To see and be seen; the gaze in cinematic narratives

“When you look at somebody they’re also always looking at you. . . Of course, it’s political but it’s also about cinema”i.

While I was in the Netherlands as an Erasmus exchange student, I enrolled in some gender studies courses, trying to dig deeper into feminist theory and history. “Sexuality in contemporary media culture” definitely caught my eye and inevitably I started studying about pornography history and some of the clichés on mass media regarding men, women, nudity and homosexuality. Nothing, I didn’t know, or at least didn’t think about, already: patriarchy, toxic masculinity, men profiting from naked women, queer-bating and gay condemnation; très banal. The course had much more to offer though. Of course, anyone could see the “hidden meaning” behind this old Dolce&Gabbana’s advertisement campaign with all these extremely sexy, half naked men standing like hawks above this poor, also half naked and extremely sexy, mistress in distress. But how easy is it for someone to see the idea of “spectatorship” and “scopophilia” and the visual nature of “agency”, behind Alfred Hitchcock’s master pieces Vertigo (1958) and Rear window (1954), for example? Easy peasy lemon not so squeezy. And then that sweaty body heat transformed into sweaty brain heat, ‘cause at first some neurons were definitely burnt.

“In this matter of the visible, everything is a trap”ii. In popular narrative cinema the spectator is gendered and the relationship of pleasure and looking is the fundamental key of the gaze theories. In 1975 the filmmaker and writer Laura Mulvey publishes her essay on Visual pleasure and narrative cinema and a feminist critique with loads of psychoanalytic influences, starts on the “male gaze”; women, being portrayed as visual objects, by a patriarchal unconscious, in pictures geared toward male voyeuristic viewing pleasure. Mulvey introduces to the world the idea of the connotation of a powerful, if not sadistic, position within the gaze, using the psychoanalytic notions of scopophilia and voyeurism, both referring to the pleasure one takes in looking, either they’re being seen looking or not. Men look at women and women watch themselves being looked at, and that’s how John Berger summarizes the male gaze in 1972: “The surveyor of woman in herself is male: the surveyed female. Thus she turns herself into an object—and most particularly an object of vision: a sight.” One of the most dominant examples of the voyeuristic male gaze is Alfred Hitchcock’s film Rear Window (1954). Jeffries’ girlfriend, Lisa becomes his mobile surrogate, while his temporary incapability to move, leaves him in the front of a window looking at his neighbors and Lisa, who’s trying to find clues on a murder. The male gaze is all over the place in this film; the female bodies are depicted as voyeuristic objects, which men contain and render, through the binoculars that Jeff is using, for example.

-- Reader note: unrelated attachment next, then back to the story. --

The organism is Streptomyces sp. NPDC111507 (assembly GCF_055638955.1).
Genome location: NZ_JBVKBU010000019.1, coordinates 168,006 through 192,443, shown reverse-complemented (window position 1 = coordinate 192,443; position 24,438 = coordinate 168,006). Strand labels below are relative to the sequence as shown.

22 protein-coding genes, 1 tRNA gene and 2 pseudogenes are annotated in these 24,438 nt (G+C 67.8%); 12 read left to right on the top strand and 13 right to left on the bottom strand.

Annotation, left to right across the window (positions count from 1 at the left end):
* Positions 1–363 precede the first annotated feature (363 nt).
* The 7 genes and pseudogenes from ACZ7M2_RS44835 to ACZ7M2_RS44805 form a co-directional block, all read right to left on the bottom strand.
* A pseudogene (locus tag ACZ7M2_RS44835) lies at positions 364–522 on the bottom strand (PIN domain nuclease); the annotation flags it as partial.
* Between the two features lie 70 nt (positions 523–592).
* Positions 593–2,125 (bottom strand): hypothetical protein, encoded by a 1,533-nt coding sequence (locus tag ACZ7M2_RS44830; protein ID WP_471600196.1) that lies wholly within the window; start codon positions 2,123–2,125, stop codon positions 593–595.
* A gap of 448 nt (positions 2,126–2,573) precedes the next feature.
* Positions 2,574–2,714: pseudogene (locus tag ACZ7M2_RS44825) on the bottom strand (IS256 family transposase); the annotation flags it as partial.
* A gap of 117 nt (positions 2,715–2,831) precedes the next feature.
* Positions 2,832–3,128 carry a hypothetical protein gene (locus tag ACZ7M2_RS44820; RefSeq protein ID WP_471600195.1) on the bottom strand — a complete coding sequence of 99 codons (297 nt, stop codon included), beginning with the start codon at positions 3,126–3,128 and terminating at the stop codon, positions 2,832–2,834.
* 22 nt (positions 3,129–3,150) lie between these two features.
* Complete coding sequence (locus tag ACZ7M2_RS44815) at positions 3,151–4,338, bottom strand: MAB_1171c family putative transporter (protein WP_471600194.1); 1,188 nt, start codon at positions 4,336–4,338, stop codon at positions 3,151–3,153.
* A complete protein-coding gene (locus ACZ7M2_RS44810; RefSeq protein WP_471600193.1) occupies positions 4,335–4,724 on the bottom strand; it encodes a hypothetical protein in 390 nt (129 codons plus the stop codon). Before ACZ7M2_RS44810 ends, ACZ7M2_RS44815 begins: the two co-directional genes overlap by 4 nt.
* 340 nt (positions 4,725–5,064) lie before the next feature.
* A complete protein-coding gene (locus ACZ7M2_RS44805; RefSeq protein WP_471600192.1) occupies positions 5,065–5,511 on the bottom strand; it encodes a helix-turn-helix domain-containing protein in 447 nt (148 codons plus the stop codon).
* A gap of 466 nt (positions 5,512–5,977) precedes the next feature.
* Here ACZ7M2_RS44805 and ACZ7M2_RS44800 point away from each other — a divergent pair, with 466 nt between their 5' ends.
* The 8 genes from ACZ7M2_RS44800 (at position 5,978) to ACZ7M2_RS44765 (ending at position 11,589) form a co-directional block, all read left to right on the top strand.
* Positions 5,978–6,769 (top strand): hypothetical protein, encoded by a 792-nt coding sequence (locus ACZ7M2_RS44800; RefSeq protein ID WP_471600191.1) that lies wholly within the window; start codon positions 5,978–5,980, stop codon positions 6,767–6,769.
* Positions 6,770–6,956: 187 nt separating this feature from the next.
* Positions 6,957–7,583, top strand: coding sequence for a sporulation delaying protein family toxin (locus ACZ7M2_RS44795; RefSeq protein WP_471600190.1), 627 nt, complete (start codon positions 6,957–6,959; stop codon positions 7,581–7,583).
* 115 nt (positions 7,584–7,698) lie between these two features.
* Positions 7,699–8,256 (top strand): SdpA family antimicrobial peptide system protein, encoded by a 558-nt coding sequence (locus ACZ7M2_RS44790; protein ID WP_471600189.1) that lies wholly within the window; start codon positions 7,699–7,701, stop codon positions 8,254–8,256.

But this film is not just that. Many scholars, including Mulvey, argued that Hitchcock’s film is a metaphor for the act of film viewing itself. Jeff represents the cinematic audience, that freely look at the characters of a movie but they are not looked back by them. The windows are the cameras that frame Jeff’s neighbors actions, who’s looking at and desiring to see and know more about their lives. Just like the film spectators sitting in a darkened room, where they cannot be seen looking and the film characters will never return their gaze, but they desire to know more about them and take pleasure on looking at their actionsiii. Exciting interpretation, huh?

The complexity of power relations of looking do not stop in the male gaze but new concepts of the gaze have started rising in the surface of cinematography, since the 70’s. While the male gaze focuses on the dominant power men owning over women and their bodies, the female gaze places women in control of the camera’s view, belying the dominant conception that women are objects, not subjects, of the gaze. Now the movies, such as Thelma & Louise (1991) or Wonder Woman (2017), depict women as the dynamic protagonists, in some cases keeping the gendered power dynamics reversed, or not. One of my favorite films and a very good example of the female gaze is the Portrait of a lady on fire (2019). Although there is a social hierarchy present among the protagonist women, they do not act as such. Their relationships flourish under a veil of equality and freedom that experience in varying ways, looking at each other with respect.

This conversation could definitely last forever. There are so many exciting things in cinematography, more than just the mere pleasure of watching and there are more concepts to analyze and think of. But I guess that’s another bedtime story.

i. Céline Sciamma, director of the movie “Portrait of a Lady on Fire”, in an interview for the 2020 Toronto International Film Festival: https://www.youtube.com/watch?v=mnbXcJjkc20
ii. Jacques Lacan, The Four Fundamental Concepts of Psychoanalysis (1973)
iii. You can read more in Sturken & Cartwright’s Practices of looking: An introduction to visual culture (2001)

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